an intermediate stage in various treatment processes for color and black-and-white photographic materials, during which the metallic silver that forms the photographic image is oxidized by oxidizing agents that do not destroy the gelatin in the emulsion layer. As a result of photographic bleaching, metallic silver is converted into poorly soluble white salts or into soluble substances that are removed from the emulsion layer during subsequent processing. The most commonly used oxidizing agents are potassium ferricyanide, potassium dichromate and permanganate, ammonium persulfate, and mercuric chloride. The products of reduction of the oxidizing agents may be used to tan the gelatin in the emulsion layer. Tanning bleaching is used, for example, in the production of plates for imbibition color printing.
Treatment of monopack film with potassium ferricyanide leads to oxidation of all the metallic silver to silver ferricyanide, which in the process of photographic fixation forms a readily water-soluble compound with sodium thiosulfate that is washed out of the emulsion layer. Reversal of black-and-white photographic materials begins with the stage of photographic bleaching—the oxidation (by potassium dichromate or other oxidizing agents in the presence of sulfuric acid) of the metallic silver that forms the negative image into silver sulfate, which dissolves in water and is removed by washing. An increase in the optical density of photographic negatives and positives is achieved by intensification, which consists of two stages, photographic bleaching and blackening. During the first stage the metallic silver that forms the photographic image is oxidized by mercuric chloride or other oxidizing agents to give white salts of silver, which are blackened during the second stage by ammonia or a developer. Highly disperse mercury formed by the reduction of mercuric chloride is deposited on the blackened silver salts, thus increasing the intensity of the image.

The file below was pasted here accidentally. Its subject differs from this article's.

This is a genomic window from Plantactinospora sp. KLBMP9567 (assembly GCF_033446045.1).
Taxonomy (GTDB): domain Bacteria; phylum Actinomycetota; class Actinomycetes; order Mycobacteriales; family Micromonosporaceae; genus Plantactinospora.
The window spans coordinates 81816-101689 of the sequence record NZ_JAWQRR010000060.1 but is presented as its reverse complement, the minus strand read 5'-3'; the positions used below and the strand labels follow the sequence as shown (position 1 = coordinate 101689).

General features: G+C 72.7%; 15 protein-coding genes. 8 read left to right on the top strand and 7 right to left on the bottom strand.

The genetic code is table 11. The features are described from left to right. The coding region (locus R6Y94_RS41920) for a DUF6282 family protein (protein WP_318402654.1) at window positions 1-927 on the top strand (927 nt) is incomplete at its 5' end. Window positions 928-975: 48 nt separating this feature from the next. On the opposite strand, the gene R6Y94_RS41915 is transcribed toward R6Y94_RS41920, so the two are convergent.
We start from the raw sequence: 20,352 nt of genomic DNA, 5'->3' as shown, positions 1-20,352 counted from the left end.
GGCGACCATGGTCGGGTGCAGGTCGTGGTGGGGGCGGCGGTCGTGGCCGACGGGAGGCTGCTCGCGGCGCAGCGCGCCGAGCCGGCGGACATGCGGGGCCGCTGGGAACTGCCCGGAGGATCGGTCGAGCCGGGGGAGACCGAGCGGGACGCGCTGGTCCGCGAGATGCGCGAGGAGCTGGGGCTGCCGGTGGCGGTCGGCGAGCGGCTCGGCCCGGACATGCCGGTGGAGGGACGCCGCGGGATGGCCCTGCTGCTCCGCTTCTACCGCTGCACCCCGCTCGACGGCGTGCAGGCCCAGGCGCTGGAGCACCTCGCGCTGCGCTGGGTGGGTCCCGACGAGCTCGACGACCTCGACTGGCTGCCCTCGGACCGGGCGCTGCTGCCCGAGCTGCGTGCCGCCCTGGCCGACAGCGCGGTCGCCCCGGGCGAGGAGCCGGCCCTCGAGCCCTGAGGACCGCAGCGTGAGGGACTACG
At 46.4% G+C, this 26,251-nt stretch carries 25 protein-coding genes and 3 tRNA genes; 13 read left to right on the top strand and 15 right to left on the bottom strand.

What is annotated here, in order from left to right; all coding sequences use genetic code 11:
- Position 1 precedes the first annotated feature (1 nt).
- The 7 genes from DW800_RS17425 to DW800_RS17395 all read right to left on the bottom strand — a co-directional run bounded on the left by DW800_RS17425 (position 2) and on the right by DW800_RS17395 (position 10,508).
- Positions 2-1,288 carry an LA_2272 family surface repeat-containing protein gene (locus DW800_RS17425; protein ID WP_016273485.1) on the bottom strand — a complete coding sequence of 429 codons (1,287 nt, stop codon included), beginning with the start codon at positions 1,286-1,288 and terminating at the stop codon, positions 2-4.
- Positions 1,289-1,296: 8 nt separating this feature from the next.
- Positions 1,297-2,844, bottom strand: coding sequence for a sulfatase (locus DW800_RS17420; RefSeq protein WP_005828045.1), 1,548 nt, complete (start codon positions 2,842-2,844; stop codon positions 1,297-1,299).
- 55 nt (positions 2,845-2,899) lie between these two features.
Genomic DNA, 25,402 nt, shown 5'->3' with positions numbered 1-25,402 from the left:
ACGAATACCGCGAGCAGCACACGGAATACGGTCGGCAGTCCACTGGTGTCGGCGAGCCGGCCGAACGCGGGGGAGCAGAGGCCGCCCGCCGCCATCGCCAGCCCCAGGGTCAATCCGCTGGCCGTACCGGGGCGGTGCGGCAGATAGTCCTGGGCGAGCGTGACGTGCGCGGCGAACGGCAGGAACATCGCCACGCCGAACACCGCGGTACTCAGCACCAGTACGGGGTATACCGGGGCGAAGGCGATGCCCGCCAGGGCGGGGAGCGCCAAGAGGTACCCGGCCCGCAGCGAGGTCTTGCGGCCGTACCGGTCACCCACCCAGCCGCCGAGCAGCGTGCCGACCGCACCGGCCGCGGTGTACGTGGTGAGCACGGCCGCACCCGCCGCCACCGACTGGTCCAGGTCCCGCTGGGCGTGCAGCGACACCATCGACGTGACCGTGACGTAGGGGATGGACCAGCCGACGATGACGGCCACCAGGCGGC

L. D. PETROVA